Hydrodynamic boundary layer is a significant phenomenon occurring in a flow through a bluff body, and this includes the flow motion and mass transfer. Thus, it could affect the biofilm formation and the mass transfer of substrates in microbial fuel cells (MFCs). Therefore,
[...] Read more.
Hydrodynamic boundary layer is a significant phenomenon occurring in a flow through a bluff body, and this includes the flow motion and mass transfer. Thus, it could affect the biofilm formation and the mass transfer of substrates in microbial fuel cells (MFCs). Therefore, understanding the role of hydrodynamic boundary layer thicknesses in MFCs is truly important. In this study, three hydrodynamic boundary layers of thickness 1.6, 4.1, and 5 cm were applied to the recirculation mode membrane-less MFC to investigate the electricity production performance. The results showed that the thin hydrodynamic boundary could enhance the voltage output of MFC due to the strong shear rate effect. Thus, a maximum voltage of 22 mV was obtained in the MFC with a hydrodynamic boundary layer thickness of 1.6 cm, and this voltage output obtained was 11 times higher than that of MFC with 5 cm hydrodynamic boundary layer thickness. Moreover, the charge transfer resistance of anode decreased with decreasing hydrodynamic boundary layer thickness. The charge transfer resistance of MFC with hydrodynamic boundary layer of thickness 1.6 cm was 39 Ω, which was 0.79 times lesser than that of MFC with 5 cm thickness. These observations would be useful for enhancing the performance of recirculation mode MFCs. Full article
(This article belongs to the Special Issue Biofuel and Bioenergy Technology)
Figures

Figure 1

Open AccessArticle Treatment of Oily Wastewater by the Optimization of Fe2O3 Calcination Temperatures in Innovative Bio-Electron-Fenton Microbial Fuel Cells
Energies 2018, 11(3), 565; https://doi.org/10.3390/en11030565
Received: 20 January 2018 / Revised: 28 February 2018 / Accepted: 2 March 2018 / Published: 6 March 2018
PDF Full-text (3003 KB) | HTML Full-text | XML Full-text
Abstract
Due to the fact that Iron oxide (Fe2O3) is known to have a good effect on the photochemical reaction of catalysts, an investigation in this study into the enhancement of the degradation performance of bio-electro-Fenton microbial fuel cells (Bio-E-Fenton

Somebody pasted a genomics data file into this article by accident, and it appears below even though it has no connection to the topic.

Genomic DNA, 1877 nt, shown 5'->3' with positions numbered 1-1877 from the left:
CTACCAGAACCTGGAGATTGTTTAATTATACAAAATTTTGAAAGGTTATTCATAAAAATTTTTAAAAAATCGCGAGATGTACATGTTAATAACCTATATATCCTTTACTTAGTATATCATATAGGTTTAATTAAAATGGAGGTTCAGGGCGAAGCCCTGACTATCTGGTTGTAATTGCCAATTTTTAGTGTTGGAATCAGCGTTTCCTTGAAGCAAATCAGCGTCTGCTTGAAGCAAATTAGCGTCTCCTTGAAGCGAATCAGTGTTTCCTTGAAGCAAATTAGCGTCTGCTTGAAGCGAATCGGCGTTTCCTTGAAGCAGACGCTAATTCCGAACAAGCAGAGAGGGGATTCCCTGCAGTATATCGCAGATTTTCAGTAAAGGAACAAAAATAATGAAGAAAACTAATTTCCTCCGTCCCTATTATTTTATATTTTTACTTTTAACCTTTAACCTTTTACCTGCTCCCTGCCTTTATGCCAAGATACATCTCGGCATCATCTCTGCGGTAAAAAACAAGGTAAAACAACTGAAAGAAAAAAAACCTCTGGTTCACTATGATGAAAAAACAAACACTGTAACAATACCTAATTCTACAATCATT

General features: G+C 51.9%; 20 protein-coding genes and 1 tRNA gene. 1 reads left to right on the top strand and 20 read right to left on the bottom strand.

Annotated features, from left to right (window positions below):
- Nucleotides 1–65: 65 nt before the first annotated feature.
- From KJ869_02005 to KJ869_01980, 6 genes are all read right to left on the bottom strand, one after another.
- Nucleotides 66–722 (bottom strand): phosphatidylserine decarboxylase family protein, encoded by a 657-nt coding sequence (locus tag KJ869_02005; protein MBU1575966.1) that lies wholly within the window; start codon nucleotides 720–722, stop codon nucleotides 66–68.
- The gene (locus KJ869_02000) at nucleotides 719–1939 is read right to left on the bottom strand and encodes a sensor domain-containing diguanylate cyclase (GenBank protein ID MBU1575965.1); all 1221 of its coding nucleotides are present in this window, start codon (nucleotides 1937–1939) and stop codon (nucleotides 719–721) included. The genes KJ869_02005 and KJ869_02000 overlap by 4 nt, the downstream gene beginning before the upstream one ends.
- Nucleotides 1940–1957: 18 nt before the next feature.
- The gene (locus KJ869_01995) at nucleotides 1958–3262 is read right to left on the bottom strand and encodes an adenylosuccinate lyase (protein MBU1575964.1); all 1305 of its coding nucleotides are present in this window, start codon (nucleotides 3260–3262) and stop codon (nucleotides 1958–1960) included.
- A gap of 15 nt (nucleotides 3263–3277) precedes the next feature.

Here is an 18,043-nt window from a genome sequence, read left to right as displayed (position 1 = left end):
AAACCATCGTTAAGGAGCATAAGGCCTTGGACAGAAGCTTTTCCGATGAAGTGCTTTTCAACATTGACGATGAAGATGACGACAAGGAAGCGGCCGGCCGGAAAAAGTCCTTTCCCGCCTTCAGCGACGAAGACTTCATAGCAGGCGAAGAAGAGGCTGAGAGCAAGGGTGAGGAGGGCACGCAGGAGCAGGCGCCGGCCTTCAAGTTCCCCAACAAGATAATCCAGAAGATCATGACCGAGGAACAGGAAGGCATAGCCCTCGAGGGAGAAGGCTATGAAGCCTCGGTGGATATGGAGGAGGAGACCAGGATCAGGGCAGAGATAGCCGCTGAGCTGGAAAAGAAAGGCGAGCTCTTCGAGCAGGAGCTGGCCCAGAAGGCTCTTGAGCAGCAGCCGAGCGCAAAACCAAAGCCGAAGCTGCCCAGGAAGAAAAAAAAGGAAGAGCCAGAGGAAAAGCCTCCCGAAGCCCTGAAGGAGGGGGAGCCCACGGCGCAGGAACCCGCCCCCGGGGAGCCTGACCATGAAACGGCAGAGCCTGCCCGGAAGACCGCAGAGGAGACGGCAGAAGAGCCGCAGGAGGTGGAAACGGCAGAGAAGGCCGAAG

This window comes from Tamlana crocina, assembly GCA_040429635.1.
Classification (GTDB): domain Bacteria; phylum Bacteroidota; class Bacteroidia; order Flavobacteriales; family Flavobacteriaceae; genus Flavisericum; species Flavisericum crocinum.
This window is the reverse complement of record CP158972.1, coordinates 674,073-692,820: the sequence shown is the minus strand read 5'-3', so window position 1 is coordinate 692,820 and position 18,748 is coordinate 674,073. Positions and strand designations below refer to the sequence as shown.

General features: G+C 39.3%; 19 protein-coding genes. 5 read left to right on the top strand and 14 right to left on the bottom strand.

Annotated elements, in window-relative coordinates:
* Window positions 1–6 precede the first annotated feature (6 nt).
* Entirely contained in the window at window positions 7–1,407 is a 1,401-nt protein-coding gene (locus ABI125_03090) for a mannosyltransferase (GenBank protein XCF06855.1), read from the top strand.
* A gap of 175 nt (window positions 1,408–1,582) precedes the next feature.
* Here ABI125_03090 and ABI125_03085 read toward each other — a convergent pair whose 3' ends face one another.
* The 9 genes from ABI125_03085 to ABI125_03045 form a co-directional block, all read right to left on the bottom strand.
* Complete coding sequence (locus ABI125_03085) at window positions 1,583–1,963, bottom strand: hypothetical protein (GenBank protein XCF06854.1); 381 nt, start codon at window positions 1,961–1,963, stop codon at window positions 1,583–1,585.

[...] Read more.
Due to the fact that Iron oxide (Fe2O3) is known to have a good effect on the photochemical reaction of catalysts, an investigation in this study into the enhancement of the degradation performance of bio-electro-Fenton microbial fuel cells (Bio-E-Fenton MFCs) was carried out using three photocatalytic cathodes. These cathodes were produced at different calcination temperatures of Fe2O3 ranging from 500 °C to 900 °C for realizing their performance as photo catalysts within the cathodic chamber of an MFC, and they were compared for their ability to degrade oily wastewater. Results show that a suitable temperature for the calcination of iron oxide would have a significantly positive effect on the performance of Bio-E-Fenton MFCs. An optimal calcination temperature of 500 °C for Fe2O3 in the electrode material of the cathode was observed to produce a maximum power density of 52.5 mW/m2 and a chemical oxygen demand (COD) degradation rate of oily wastewater (catholyte) of 99.3% within one hour of operation. These novel findings will be useful for the improvement of the performance and applications of Bio-E-Fenton MFCs and their future applications in the field of wastewater treatment. Full article
(This article belongs to the Special Issue Biofuel and Bioenergy Technology)
Figures

Graphical abstract

Open AccessArticle Numerical Investigation of the Air-Steam Biomass Gasification Process Based on Thermodynamic Equilibrium Model
Energies 2017, 10(12), 2163; https://doi.org/10.3390/en10122163
Received: 20 November 2017 / Revised: 13 December 2017 / Accepted: 14 December 2017 / Published: 18 December 2017
Cited by 2 | PDF Full-text (13085 KB) | HTML Full-text | XML Full-text
Abstract
In the present work, the air-steam biomass gasification model with tar has been developed based on the equilibrium constants. The simulation results based on two different models (with and without tar) have been validated by the experimental data. The model with tar can
[...] Read more.